«Secundo fluctus» (Second Wave), 60 x 50 cm., oil on canvas, 2020. The theme of this self-portrait is the impossible dream that is never finally achieved — no matter how much success we or others may think we have achieved, the dissatisfaction is always there. That has been the plight of most artists throughout human history; and it is no less today — for artists, and for non-artists. The tremendous Saturn-influence enveloping us at this time insists upon the renewal of our dreams, our motives, our ways of seeing, acting, living … imposing a heavy reality check upon us all. It is not all negative from an overall perspective, but it takes a higher degree of ingenuity, creativity, and persistence in order to create the much-needed and long-overdue New Consciousness. This dark expressionist self-portrait entitled “Second Wave”, provides a subjective inside-looking-out acknowledgment of the present experience. The intention is to document the thick muddy gelé of fear + careful hopefulness that we are all enduring in this Winter of darkness. The observant viewer will note that the face is itself a mask, as is the masking Darkness.

 

Toxique / Toxic
“Toxique / Toxic”, 40×40 cm., oil on canvas, is an abstract painting which uses colourfield and geometric styles to induce feelings of the “disgusting” which is beautiful. Here “the disgusting” is created by color combinations and the dizziness of the geometric images seemingly twirling about in atmospheric bile. The painting gives a sense of elegance in its overall balance and technical precision, while at the same time requiring quiet acceptance of discomfort.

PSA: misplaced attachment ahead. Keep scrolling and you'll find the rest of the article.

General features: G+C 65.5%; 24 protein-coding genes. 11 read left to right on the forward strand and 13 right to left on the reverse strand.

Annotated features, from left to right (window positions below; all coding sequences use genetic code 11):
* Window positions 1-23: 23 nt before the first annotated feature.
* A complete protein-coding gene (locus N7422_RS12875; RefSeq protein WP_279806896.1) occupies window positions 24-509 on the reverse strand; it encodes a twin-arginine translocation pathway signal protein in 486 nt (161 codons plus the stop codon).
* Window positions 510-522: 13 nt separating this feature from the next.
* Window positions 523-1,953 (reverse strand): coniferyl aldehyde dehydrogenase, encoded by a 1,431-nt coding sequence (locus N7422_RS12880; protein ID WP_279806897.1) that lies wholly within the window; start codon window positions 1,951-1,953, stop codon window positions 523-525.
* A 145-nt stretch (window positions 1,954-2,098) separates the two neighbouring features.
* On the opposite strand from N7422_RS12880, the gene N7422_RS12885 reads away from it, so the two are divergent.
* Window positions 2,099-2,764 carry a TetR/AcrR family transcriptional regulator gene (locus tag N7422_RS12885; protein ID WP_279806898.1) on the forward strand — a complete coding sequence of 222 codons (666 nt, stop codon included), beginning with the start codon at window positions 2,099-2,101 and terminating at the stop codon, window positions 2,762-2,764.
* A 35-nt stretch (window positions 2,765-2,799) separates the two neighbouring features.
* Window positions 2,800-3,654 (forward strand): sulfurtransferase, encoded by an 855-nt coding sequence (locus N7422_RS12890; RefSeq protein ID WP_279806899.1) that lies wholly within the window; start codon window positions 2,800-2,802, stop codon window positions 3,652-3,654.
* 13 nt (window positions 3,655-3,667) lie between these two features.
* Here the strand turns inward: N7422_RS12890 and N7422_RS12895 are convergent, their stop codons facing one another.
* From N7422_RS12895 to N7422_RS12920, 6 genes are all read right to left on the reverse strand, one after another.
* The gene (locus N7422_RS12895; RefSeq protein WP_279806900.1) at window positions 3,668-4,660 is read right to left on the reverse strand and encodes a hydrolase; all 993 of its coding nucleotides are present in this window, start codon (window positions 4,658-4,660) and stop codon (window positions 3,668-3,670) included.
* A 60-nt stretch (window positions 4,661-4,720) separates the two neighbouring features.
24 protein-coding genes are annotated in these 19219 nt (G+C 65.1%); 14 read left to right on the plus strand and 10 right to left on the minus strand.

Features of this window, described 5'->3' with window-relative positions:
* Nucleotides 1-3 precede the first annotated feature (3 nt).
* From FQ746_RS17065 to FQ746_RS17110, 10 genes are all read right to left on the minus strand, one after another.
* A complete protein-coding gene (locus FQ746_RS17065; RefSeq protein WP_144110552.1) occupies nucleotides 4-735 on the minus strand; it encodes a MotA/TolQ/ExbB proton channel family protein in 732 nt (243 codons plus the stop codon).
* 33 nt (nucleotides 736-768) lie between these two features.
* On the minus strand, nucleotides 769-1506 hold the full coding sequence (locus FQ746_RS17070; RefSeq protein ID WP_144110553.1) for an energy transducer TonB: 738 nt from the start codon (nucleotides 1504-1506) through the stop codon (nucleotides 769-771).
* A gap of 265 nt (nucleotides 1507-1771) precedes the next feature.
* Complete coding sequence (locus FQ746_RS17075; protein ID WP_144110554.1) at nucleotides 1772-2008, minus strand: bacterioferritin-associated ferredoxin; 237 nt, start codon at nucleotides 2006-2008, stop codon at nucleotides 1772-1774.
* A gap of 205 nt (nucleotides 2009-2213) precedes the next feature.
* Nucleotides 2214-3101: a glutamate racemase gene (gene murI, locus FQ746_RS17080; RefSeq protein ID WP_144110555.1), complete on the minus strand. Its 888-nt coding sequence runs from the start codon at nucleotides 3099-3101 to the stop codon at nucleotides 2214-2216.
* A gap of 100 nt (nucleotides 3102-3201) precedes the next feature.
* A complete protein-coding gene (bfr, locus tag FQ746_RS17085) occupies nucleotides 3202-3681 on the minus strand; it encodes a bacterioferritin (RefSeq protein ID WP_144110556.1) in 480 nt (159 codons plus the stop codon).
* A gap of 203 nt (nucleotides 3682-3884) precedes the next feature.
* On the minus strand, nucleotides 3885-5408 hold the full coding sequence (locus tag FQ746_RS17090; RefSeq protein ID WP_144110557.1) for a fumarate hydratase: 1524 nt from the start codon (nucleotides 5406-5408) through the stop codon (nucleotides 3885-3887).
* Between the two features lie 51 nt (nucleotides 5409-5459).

“The many faces of depression”, oil on canvas, 40 x 40 cm.

 

A Wrist-cutter's Glow, oil on canvas, 50x50 cm., Adam Donaldson Powell.
A Wrist-cutter’s Glow, oil on canvas, 50×50 cm., Adam Donaldson Powell.

 

Winds of Hell, 65 x 90 cm., oil on canvas.

«Winds of Hell», 65 x 90 cm., oil on canvas. “Les vents de l’Enfer”, 65 x 90 cm., Huile sur toile; basé sur les six faces par lesquelles nous percevons la mort — La mort en tant qu’ennemi, La mort en tant qu’étranger, La mort en tant qu’ami, La mort en tant que mère, La mort en tant que voleur et La mort en tant qu’amant. 💀💀💀💀💀💀 Writing about Death is not foreign to me, but I have only approached the theme once before in my paintings. Thus, I have made a new painting about Death (which for we who survive others becomes a personal Hell for a time). And regardless of how we see Death, the Hell of loss is still there gnawing away at us … underneath the masks we put on to shield ourselves and others in our grief. 💀💀💀💀💀💀

 

Here is my first painting about Death:

Soul evacuation, oil on canvas, 100x150x8 cm.

Soul evacuation, oil on canvas, 100x150x8 cm.

 

THE HOPE (The Vaccine).